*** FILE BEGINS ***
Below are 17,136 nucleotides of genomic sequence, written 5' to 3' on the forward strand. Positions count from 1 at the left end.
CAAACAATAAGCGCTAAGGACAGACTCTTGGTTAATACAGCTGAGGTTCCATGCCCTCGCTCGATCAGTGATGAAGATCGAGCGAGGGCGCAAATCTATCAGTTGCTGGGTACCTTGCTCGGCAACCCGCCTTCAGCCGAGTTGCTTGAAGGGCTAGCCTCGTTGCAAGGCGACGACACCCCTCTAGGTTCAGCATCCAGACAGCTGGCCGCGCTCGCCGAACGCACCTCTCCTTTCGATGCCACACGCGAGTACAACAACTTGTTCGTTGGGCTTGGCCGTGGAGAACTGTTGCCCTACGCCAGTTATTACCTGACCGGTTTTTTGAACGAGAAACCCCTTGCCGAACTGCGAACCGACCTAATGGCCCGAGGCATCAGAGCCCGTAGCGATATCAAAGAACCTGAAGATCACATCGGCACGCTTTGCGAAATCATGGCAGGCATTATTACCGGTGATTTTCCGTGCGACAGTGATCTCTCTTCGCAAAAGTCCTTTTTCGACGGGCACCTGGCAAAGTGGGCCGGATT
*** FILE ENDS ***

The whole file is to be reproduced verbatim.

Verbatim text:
Below are 17,136 nucleotides of genomic sequence, written 5' to 3' on the forward strand. Positions count from 1 at the left end.
CAAACAATAAGCGCTAAGGACAGACTCTTGGTTAATACAGCTGAGGTTCCATGCCCTCGCTCGATCAGTGATGAAGATCGAGCGAGGGCGCAAATCTATCAGTTGCTGGGTACCTTGCTCGGCAACCCGCCTTCAGCCGAGTTGCTTGAAGGGCTAGCCTCGTTGCAAGGCGACGACACCCCTCTAGGTTCAGCATCCAGACAGCTGGCCGCGCTCGCCGAACGCACCTCTCCTTTCGATGCCACACGCGAGTACAACAACTTGTTCGTTGGGCTTGGCCGTGGAGAACTGTTGCCCTACGCCAGTTATTACCTGACCGGTTTTTTGAACGAGAAACCCCTTGCCGAACTGCGAACCGACCTAATGGCCCGAGGCATCAGAGCCCGTAGCGATATCAAAGAACCTGAAGATCACATCGGCACGCTTTGCGAAATCATGGCAGGCATTATTACCGGTGATTTTCCGTGCGACAGTGATCTCTCTTCGCAAAAGTCCTTTTTCGACGGGCACCTGGCAAAGTGGGCCGGATT